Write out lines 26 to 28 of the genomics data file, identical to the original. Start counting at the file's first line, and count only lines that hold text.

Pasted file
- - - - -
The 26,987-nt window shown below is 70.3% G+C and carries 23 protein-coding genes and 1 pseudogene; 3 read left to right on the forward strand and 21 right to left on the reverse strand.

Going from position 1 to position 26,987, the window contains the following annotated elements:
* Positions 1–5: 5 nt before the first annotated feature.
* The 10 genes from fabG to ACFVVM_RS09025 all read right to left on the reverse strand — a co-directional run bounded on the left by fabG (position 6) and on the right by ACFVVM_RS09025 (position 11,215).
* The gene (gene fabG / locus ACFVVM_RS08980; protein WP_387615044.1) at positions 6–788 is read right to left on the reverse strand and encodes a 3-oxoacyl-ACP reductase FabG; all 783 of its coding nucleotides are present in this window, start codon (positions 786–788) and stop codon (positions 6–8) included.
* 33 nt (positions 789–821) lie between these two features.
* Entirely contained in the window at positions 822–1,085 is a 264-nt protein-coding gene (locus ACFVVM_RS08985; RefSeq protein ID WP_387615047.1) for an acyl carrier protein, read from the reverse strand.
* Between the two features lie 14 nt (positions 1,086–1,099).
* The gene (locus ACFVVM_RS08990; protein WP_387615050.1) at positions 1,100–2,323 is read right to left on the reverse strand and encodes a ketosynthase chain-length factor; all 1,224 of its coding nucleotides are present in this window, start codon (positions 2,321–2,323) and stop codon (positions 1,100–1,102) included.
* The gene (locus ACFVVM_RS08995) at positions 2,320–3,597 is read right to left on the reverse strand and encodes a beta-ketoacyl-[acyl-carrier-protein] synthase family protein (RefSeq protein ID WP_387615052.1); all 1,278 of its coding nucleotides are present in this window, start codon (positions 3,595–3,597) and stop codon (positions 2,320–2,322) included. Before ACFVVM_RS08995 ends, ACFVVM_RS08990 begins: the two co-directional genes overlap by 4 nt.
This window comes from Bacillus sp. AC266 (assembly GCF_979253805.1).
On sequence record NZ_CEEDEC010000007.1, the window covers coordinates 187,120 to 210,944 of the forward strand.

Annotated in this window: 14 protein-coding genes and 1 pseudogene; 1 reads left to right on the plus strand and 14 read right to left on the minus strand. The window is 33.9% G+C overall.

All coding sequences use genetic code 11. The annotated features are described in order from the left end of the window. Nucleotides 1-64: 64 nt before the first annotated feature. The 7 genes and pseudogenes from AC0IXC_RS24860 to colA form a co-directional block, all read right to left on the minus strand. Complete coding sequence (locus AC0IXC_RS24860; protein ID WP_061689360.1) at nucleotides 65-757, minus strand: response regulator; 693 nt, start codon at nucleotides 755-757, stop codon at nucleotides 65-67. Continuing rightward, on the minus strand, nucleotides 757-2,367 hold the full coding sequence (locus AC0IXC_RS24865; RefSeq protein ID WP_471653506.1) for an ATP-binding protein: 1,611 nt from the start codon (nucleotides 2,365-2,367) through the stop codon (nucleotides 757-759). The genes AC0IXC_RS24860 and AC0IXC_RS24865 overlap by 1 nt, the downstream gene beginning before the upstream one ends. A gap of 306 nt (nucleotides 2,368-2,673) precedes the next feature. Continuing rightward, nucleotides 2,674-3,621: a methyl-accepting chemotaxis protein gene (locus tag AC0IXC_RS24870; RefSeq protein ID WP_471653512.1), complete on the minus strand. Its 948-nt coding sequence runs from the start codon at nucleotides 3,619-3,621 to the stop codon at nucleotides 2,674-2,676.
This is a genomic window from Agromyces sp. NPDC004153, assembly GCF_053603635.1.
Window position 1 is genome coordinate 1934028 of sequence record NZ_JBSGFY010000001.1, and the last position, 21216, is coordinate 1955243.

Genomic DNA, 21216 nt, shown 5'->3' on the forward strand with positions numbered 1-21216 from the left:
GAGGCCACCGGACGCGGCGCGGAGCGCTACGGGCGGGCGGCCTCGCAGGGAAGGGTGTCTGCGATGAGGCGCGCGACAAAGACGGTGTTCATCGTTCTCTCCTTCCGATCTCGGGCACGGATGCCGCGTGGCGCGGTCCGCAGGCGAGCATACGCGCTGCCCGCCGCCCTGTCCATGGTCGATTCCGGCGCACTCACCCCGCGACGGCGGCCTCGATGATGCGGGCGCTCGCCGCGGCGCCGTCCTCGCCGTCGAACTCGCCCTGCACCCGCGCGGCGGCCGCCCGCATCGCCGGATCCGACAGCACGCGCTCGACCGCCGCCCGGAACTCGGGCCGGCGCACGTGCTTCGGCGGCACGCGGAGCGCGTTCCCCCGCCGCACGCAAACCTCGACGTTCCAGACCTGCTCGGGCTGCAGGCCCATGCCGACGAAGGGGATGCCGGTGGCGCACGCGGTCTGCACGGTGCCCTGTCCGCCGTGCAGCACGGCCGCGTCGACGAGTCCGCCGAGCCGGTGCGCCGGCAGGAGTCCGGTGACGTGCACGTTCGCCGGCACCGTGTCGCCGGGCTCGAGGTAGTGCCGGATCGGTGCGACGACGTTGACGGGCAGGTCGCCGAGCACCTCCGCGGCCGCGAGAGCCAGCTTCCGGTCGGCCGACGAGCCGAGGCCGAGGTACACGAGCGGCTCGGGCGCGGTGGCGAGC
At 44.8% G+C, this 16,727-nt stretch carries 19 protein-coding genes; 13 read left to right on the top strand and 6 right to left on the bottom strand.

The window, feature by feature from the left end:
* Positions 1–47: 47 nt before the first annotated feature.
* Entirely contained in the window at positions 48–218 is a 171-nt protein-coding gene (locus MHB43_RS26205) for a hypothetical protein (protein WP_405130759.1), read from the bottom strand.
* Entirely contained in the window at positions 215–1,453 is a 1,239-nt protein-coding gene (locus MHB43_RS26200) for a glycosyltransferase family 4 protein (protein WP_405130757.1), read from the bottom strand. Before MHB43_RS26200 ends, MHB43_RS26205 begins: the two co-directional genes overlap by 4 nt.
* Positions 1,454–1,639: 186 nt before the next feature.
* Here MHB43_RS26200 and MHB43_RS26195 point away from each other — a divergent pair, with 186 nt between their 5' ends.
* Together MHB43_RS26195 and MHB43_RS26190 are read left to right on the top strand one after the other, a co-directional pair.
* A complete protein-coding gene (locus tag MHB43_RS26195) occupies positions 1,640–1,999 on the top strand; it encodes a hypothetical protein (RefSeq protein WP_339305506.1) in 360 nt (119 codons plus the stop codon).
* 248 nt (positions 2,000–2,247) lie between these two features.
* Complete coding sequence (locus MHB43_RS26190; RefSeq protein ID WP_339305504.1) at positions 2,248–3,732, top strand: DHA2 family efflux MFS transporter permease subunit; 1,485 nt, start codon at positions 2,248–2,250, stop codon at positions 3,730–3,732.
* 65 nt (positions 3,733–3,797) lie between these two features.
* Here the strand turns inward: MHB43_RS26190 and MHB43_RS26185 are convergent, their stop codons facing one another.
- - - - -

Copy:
* Together MHB43_RS26195 and MHB43_RS26190 are read left to right on the top strand one after the other, a co-directional pair.
* A complete protein-coding gene (locus tag MHB43_RS26195) occupies positions 1,640–1,999 on the top strand; it encodes a hypothetical protein (RefSeq protein WP_339305506.1) in 360 nt (119 codons plus the stop codon).
* 248 nt (positions 2,000–2,247) lie between these two features.